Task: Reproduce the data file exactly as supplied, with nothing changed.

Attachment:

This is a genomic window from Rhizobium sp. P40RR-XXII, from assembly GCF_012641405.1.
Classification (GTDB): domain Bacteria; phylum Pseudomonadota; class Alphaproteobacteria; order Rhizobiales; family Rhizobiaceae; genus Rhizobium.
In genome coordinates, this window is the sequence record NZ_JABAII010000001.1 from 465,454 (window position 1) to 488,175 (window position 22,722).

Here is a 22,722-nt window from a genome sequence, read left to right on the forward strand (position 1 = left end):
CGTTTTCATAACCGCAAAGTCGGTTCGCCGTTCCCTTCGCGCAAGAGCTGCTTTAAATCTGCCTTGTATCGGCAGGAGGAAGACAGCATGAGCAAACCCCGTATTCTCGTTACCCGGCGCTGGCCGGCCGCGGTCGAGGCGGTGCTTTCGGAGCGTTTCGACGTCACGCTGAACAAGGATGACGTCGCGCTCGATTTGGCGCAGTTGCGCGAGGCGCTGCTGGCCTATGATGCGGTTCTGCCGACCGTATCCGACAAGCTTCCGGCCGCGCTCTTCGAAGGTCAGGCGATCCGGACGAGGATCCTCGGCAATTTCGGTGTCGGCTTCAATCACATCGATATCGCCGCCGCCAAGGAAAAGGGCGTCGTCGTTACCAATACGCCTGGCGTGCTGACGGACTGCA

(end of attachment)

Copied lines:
This is a genomic window from Rhizobium sp. P40RR-XXII, from assembly GCF_012641405.1.
Classification (GTDB): domain Bacteria; phylum Pseudomonadota; class Alphaproteobacteria; order Rhizobiales; family Rhizobiaceae; genus Rhizobium.
In genome coordinates, this window is the sequence record NZ_JABAII010000001.1 from 465,454 (window position 1) to 488,175 (window position 22,722).

Here is a 22,722-nt window from a genome sequence, read left to right on the forward strand (position 1 = left end):
CGTTTTCATAACCGCAAAGTCGGTTCGCCGTTCCCTTCGCGCAAGAGCTGCTTTAAATCTGCCTTGTATCGGCAGGAGGAAGACAGCATGAGCAAACCCCGTATTCTCGTTACCCGGCGCTGGCCGGCCGCGGTCGAGGCGGTGCTTTCGGAGCGTTTCGACGTCACGCTGAACAAGGATGACGTCGCGCTCGATTTGGCGCAGTTGCGCGAGGCGCTGCTGGCCTATGATGCGGTTCTGCCGACCGTATCCGACAAGCTTCCGGCCGCGCTCTTCGAAGGTCAGGCGATCCGGACGAGGATCCTCGGCAATTTCGGTGTCGGCTTCAATCACATCGATATCGCCGCCGCCAAGGAAAAGGGCGTCGTCGTTACCAATACGCCTGGCGTGCTGACGGACTGCA